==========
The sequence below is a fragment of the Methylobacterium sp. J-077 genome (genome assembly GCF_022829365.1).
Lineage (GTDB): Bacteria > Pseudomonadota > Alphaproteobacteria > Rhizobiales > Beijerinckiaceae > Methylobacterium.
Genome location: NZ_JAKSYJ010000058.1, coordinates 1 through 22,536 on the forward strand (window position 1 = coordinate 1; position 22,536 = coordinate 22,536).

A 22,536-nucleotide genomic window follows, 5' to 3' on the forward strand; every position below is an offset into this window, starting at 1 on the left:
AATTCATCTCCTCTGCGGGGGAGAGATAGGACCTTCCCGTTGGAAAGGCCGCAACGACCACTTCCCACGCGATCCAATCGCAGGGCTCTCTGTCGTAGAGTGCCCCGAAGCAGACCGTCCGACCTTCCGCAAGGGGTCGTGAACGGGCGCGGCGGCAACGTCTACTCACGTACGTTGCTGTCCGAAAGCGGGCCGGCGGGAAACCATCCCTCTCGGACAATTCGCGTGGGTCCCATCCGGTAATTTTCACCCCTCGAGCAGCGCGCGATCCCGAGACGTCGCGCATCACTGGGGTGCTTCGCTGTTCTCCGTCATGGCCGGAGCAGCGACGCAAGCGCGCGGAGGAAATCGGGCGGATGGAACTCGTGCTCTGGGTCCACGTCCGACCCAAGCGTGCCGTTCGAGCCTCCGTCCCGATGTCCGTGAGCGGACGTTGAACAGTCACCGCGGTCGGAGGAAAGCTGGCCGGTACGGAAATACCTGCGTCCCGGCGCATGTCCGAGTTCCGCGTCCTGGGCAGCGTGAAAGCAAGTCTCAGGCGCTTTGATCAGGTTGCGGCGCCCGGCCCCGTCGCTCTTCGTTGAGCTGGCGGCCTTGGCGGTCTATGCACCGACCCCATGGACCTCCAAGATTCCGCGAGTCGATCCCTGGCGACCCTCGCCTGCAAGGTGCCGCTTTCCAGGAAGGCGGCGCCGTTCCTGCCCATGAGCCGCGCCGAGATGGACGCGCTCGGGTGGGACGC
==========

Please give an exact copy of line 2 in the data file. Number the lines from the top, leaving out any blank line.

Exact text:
Lineage (GTDB): Bacteria > Pseudomonadota > Alphaproteobacteria > Rhizobiales > Beijerinckiaceae > Methylobacterium.